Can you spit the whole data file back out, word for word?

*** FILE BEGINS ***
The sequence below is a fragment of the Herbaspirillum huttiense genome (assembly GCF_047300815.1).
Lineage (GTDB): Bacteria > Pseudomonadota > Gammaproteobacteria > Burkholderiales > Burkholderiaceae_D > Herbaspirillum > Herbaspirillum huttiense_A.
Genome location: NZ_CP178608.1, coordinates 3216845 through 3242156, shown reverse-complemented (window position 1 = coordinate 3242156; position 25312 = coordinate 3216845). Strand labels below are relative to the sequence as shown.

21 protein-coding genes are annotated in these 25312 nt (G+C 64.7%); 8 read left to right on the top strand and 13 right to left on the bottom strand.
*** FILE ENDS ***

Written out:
The sequence below is a fragment of the Herbaspirillum huttiense genome (assembly GCF_047300815.1).
Lineage (GTDB): Bacteria > Pseudomonadota > Gammaproteobacteria > Burkholderiales > Burkholderiaceae_D > Herbaspirillum > Herbaspirillum huttiense_A.
Genome location: NZ_CP178608.1, coordinates 3216845 through 3242156, shown reverse-complemented (window position 1 = coordinate 3242156; position 25312 = coordinate 3216845). Strand labels below are relative to the sequence as shown.

21 protein-coding genes are annotated in these 25312 nt (G+C 64.7%); 8 read left to right on the top strand and 13 right to left on the bottom strand.